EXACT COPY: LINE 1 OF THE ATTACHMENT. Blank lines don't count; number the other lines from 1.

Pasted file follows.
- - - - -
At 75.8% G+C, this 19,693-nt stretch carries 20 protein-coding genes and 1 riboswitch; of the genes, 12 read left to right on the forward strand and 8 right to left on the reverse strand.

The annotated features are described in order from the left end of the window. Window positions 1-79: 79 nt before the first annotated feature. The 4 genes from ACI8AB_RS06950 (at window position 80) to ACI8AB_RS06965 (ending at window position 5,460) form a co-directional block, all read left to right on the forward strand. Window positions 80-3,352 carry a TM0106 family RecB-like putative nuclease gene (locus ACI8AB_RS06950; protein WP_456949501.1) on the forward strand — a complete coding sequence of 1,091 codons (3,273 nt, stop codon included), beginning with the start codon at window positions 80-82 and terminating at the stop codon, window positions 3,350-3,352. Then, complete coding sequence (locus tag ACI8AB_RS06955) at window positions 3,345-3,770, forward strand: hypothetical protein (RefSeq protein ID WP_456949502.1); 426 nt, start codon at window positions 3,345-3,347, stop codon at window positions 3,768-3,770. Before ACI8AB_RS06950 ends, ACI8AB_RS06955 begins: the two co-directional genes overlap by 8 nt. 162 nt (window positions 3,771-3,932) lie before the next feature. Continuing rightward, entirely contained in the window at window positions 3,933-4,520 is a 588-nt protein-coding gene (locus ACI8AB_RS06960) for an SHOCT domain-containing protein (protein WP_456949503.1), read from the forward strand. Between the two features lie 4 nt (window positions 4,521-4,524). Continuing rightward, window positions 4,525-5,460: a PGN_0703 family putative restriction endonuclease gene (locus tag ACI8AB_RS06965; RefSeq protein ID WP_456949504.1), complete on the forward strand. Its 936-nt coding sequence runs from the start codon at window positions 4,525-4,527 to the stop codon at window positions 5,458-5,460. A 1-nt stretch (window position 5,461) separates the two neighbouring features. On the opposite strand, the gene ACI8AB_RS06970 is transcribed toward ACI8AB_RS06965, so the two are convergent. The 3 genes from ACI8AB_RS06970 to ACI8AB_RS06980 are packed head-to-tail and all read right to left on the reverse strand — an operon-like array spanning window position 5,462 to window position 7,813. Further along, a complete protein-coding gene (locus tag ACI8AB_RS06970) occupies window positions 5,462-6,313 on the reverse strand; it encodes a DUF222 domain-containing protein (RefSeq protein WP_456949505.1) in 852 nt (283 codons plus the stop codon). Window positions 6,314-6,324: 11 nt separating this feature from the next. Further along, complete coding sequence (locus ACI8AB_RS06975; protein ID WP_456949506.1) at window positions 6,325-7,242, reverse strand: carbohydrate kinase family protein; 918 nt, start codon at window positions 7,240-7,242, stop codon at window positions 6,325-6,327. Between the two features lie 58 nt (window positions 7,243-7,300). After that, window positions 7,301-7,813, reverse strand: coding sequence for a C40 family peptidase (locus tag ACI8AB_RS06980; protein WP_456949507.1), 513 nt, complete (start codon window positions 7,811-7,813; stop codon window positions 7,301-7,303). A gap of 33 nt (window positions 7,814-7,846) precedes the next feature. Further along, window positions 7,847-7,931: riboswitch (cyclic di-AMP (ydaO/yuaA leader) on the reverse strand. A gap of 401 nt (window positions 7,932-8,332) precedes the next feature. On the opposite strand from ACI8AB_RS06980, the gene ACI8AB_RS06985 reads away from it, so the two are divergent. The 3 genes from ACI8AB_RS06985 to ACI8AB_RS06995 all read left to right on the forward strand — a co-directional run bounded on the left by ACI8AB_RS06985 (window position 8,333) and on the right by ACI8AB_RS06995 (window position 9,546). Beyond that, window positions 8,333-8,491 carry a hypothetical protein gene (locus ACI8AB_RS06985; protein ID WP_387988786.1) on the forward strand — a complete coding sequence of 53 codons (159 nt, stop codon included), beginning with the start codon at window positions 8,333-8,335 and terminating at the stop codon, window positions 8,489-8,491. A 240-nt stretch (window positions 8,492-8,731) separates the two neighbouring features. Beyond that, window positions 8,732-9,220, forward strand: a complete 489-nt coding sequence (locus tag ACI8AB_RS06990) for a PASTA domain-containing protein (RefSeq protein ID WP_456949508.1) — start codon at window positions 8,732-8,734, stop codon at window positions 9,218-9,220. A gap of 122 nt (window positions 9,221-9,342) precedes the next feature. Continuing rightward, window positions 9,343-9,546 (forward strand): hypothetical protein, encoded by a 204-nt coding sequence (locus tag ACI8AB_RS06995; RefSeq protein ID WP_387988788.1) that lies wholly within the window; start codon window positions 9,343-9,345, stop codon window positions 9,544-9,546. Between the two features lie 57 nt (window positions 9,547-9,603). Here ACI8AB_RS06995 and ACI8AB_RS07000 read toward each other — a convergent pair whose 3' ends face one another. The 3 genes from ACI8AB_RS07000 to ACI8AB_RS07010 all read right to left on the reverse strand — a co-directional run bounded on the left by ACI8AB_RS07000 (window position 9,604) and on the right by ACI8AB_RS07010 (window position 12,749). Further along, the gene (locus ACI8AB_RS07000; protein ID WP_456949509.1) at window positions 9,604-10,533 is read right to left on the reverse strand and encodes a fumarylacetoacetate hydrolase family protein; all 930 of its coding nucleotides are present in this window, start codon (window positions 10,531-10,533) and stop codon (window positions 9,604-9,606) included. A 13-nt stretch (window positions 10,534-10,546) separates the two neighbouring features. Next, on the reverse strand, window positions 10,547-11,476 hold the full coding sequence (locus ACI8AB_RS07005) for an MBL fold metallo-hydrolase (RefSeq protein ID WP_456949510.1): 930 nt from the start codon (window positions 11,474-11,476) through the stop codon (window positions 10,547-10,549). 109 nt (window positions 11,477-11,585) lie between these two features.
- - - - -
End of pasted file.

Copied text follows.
At 75.8% G+C, this 19,693-nt stretch carries 20 protein-coding genes and 1 riboswitch; of the genes, 12 read left to right on the forward strand and 8 right to left on the reverse strand.